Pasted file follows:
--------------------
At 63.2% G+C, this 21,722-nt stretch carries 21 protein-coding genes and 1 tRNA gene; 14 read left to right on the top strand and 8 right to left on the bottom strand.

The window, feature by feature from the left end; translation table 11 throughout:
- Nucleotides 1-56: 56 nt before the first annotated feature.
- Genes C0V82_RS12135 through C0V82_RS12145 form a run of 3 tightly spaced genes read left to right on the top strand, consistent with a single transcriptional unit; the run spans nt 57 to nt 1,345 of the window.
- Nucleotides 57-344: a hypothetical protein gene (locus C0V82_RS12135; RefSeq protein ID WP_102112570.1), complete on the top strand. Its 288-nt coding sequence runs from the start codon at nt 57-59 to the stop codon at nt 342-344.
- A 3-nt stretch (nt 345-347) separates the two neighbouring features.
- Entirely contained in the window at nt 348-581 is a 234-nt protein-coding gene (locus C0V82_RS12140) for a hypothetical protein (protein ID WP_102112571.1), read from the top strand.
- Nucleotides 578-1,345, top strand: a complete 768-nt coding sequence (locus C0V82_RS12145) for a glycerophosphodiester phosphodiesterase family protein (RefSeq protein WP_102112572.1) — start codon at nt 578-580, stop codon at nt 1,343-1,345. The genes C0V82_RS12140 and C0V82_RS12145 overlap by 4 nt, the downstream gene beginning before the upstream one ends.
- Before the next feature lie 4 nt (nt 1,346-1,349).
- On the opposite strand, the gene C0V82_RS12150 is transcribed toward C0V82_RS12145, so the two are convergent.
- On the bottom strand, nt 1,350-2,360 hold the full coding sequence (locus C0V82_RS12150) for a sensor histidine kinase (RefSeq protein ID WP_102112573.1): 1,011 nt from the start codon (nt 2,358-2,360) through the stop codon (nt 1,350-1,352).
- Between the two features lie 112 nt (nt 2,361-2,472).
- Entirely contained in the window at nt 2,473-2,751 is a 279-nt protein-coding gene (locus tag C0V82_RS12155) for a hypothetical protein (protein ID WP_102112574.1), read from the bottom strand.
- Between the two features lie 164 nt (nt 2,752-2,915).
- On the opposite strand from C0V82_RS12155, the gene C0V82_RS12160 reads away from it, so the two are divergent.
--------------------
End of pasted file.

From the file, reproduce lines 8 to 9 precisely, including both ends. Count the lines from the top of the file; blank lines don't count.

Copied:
- Nucleotides 578-1,345, top strand: a complete 768-nt coding sequence (locus C0V82_RS12145) for a glycerophosphodiester phosphodiesterase family protein (RefSeq protein WP_102112572.1) — start codon at nt 578-580, stop codon at nt 1,343-1,345. The genes C0V82_RS12140 and C0V82_RS12145 overlap by 4 nt, the downstream gene beginning before the upstream one ends.
- Before the next feature lie 4 nt (nt 1,346-1,349).